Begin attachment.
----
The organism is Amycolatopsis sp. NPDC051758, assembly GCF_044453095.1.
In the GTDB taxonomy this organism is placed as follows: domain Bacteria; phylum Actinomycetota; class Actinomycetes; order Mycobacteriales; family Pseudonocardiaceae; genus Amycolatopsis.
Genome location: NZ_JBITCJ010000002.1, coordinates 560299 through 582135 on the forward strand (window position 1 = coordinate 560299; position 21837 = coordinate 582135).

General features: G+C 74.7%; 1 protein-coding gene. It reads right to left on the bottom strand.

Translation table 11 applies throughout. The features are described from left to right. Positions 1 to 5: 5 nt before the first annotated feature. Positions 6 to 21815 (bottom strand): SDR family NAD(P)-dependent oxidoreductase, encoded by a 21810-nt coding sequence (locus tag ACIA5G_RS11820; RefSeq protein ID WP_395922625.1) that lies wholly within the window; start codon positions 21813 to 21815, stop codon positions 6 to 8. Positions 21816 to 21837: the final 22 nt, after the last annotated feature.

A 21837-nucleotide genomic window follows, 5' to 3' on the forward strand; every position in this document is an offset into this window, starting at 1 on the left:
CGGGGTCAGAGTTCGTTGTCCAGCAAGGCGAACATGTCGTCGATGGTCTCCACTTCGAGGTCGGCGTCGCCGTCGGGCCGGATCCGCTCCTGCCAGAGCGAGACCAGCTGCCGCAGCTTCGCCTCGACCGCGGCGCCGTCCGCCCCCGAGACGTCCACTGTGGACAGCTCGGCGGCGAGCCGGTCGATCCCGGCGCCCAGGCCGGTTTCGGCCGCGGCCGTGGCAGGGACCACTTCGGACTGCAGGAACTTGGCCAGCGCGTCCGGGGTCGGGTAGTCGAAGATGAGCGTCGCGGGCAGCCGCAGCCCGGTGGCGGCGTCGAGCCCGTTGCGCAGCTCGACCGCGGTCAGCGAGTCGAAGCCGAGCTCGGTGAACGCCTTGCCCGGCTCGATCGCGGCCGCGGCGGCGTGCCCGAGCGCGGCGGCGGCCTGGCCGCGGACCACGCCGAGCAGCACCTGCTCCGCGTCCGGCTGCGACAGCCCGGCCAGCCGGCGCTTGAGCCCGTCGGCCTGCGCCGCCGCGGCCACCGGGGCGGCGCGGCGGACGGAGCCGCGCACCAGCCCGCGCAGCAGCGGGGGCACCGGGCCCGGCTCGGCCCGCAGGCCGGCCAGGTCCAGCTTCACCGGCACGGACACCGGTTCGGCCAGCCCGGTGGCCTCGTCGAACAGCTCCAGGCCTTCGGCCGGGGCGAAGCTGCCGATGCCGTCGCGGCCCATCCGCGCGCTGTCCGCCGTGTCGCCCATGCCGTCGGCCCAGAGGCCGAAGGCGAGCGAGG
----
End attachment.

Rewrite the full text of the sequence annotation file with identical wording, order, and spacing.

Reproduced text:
The organism is Amycolatopsis sp. NPDC051758, assembly GCF_044453095.1.
In the GTDB taxonomy this organism is placed as follows: domain Bacteria; phylum Actinomycetota; class Actinomycetes; order Mycobacteriales; family Pseudonocardiaceae; genus Amycolatopsis.
Genome location: NZ_JBITCJ010000002.1, coordinates 560299 through 582135 on the forward strand (window position 1 = coordinate 560299; position 21837 = coordinate 582135).

General features: G+C 74.7%; 1 protein-coding gene. It reads right to left on the bottom strand.

Translation table 11 applies throughout. The features are described from left to right. Positions 1 to 5: 5 nt before the first annotated feature. Positions 6 to 21815 (bottom strand): SDR family NAD(P)-dependent oxidoreductase, encoded by a 21810-nt coding sequence (locus tag ACIA5G_RS11820; RefSeq protein ID WP_395922625.1) that lies wholly within the window; start codon positions 21813 to 21815, stop codon positions 6 to 8. Positions 21816 to 21837: the final 22 nt, after the last annotated feature.

A 21837-nucleotide genomic window follows, 5' to 3' on the forward strand; every position in this document is an offset into this window, starting at 1 on the left:
CGGGGTCAGAGTTCGTTGTCCAGCAAGGCGAACATGTCGTCGATGGTCTCCACTTCGAGGTCGGCGTCGCCGTCGGGCCGGATCCGCTCCTGCCAGAGCGAGACCAGCTGCCGCAGCTTCGCCTCGACCGCGGCGCCGTCCGCCCCCGAGACGTCCACTGTGGACAGCTCGGCGGCGAGCCGGTCGATCCCGGCGCCCAGGCCGGTTTCGGCCGCGGCCGTGGCAGGGACCACTTCGGACTGCAGGAACTTGGCCAGCGCGTCCGGGGTCGGGTAGTCGAAGATGAGCGTCGCGGGCAGCCGCAGCCCGGTGGCGGCGTCGAGCCCGTTGCGCAGCTCGACCGCGGTCAGCGAGTCGAAGCCGAGCTCGGTGAACGCCTTGCCCGGCTCGATCGCGGCCGCGGCGGCGTGCCCGAGCGCGGCGGCGGCCTGGCCGCGGACCACGCCGAGCAGCACCTGCTCCGCGTCCGGCTGCGACAGCCCGGCCAGCCGGCGCTTGAGCCCGTCGGCCTGCGCCGCCGCGGCCACCGGGGCGGCGCGGCGGACGGAGCCGCGCACCAGCCCGCGCAGCAGCGGGGGCACCGGGCCCGGCTCGGCCCGCAGGCCGGCCAGGTCCAGCTTCACCGGCACGGACACCGGTTCGGCCAGCCCGGTGGCCTCGTCGAACAGCTCCAGGCCTTCGGCCGGGGCGAAGCTGCCGATGCCGTCGCGGCCCATCCGCGCGCTGTCCGCCGTGTCGCCCATGCCGTCGGCCCAGAGGCCGAAGGCGAGCGAGG